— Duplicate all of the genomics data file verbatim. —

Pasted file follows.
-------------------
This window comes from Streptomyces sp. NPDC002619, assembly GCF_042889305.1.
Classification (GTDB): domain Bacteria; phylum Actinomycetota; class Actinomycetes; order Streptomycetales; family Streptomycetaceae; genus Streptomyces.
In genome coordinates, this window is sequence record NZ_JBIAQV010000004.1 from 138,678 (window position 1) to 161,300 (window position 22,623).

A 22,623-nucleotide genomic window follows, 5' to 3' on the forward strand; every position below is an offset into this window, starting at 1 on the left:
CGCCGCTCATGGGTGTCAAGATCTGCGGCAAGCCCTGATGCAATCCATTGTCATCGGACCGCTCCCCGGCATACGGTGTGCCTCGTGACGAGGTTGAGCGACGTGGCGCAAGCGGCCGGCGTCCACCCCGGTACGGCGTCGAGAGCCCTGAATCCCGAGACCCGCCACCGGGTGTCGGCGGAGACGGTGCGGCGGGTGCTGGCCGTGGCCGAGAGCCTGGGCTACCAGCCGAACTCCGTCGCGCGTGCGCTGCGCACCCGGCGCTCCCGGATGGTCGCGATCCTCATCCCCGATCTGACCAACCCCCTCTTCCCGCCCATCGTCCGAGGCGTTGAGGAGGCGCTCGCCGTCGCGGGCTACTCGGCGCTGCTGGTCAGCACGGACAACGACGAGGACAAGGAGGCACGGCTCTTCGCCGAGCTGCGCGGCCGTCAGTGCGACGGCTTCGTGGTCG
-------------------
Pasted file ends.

This window comes from Streptomyces sp. NPDC002619, assembly GCF_042889305.1.
Classification (GTDB): domain Bacteria; phylum Actinomycetota; class Actinomycetes; order Streptomycetales; family Streptomycetaceae; genus Streptomyces.
In genome coordinates, this window is sequence record NZ_JBIAQV010000004.1 from 138,678 (window position 1) to 161,300 (window position 22,623).

A 22,623-nucleotide genomic window follows, 5' to 3' on the forward strand; every position below is an offset into this window, starting at 1 on the left:
CGCCGCTCATGGGTGTCAAGATCTGCGGCAAGCCCTGATGCAATCCATTGTCATCGGACCGCTCCCCGGCATACGGTGTGCCTCGTGACGAGGTTGAGCGACGTGGCGCAAGCGGCCGGCGTCCACCCCGGTACGGCGTCGAGAGCCCTGAATCCCGAGACCCGCCACCGGGTGTCGGCGGAGACGGTGCGGCGGGTGCTGGCCGTGGCCGAGAGCCTGGGCTACCAGCCGAACTCCGTCGCGCGTGCGCTGCGCACCCGGCGCTCCCGGATGGTCGCGATCCTCATCCCCGATCTGACCAACCCCCTCTTCCCGCCCATCGTCCGAGGCGTTGAGGAGGCGCTCGCCGTCGCGGGCTACTCGGCGCTGCTGGTCAGCACGGACAACGACGAGGACAAGGAGGCACGGCTCTTCGCCGAGCTGCGCGGCCGTCAGTGCGACGGCTTCGTGGTCG